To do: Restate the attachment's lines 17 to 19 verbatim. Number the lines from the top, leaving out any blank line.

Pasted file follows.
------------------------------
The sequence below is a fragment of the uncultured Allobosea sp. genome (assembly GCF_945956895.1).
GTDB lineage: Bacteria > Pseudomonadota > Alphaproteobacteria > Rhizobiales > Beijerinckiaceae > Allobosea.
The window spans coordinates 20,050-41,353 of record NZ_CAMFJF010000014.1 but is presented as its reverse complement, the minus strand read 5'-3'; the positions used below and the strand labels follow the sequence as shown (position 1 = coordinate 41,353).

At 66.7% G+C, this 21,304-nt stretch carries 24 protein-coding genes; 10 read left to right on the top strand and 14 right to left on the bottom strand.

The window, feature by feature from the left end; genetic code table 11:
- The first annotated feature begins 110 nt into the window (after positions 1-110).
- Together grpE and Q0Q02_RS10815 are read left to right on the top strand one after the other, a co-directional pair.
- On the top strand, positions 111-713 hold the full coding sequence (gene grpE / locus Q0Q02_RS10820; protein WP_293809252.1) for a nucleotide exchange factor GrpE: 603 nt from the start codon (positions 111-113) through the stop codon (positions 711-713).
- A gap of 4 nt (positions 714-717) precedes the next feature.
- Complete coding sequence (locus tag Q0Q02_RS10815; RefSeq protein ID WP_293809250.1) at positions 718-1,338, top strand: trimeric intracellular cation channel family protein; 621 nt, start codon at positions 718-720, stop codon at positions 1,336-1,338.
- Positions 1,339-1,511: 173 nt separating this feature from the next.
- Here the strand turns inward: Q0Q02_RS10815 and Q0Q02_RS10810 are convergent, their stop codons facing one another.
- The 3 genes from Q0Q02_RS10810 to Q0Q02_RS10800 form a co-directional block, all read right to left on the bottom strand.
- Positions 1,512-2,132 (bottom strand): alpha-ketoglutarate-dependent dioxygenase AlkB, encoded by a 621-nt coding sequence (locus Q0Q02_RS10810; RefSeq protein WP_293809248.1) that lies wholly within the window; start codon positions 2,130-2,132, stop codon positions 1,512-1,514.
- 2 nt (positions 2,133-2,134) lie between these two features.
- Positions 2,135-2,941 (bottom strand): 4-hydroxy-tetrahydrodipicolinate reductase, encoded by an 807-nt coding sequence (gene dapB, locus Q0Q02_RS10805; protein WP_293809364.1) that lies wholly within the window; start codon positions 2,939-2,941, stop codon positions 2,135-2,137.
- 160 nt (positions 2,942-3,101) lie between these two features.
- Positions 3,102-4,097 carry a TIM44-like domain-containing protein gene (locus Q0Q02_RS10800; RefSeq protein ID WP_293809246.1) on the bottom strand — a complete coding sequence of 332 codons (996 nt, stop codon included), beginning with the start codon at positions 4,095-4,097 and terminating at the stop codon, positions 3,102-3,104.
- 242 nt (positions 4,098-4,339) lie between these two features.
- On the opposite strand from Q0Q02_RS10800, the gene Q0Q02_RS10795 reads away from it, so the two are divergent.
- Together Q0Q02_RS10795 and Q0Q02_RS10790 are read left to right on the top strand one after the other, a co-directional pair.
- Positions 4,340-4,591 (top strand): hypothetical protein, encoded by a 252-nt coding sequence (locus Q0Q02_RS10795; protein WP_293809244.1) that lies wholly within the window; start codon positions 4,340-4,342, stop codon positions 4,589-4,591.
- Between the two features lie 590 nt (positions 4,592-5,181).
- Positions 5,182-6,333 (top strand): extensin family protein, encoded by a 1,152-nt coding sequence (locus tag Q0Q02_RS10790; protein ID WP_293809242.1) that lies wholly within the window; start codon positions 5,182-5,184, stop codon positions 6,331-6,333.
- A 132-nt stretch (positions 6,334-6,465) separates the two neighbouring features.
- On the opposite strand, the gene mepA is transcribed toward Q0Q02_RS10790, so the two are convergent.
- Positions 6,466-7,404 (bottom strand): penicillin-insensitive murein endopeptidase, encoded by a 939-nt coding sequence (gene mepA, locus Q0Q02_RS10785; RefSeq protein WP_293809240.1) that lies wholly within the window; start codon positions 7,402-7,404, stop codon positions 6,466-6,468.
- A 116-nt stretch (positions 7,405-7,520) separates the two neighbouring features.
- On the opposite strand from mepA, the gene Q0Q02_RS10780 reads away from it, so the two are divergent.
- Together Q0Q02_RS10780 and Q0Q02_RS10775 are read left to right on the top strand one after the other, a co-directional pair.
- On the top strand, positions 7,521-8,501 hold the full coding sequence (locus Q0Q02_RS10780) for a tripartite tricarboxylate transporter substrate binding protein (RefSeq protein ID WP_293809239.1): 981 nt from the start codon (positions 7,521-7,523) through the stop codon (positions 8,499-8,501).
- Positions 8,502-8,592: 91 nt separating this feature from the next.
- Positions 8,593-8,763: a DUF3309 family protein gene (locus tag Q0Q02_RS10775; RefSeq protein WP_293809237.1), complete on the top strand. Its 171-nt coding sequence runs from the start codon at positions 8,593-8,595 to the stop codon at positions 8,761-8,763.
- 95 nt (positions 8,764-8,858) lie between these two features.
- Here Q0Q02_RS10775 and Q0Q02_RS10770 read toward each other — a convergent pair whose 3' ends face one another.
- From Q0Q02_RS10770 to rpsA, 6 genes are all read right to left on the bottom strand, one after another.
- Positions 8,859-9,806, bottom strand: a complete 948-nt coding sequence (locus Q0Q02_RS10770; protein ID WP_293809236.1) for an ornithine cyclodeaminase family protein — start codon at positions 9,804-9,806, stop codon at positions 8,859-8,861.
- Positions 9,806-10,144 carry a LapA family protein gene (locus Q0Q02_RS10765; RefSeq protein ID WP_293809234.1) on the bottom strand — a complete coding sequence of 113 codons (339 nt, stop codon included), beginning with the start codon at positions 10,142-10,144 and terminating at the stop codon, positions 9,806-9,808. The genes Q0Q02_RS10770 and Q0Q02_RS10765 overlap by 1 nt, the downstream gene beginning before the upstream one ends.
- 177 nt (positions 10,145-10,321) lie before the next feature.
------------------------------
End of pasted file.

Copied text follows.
- 160 nt (positions 2,942-3,101) lie between these two features.
- Positions 3,102-4,097 carry a TIM44-like domain-containing protein gene (locus Q0Q02_RS10800; RefSeq protein ID WP_293809246.1) on the bottom strand — a complete coding sequence of 332 codons (996 nt, stop codon included), beginning with the start codon at positions 4,095-4,097 and terminating at the stop codon, positions 3,102-3,104.
- 242 nt (positions 4,098-4,339) lie between these two features.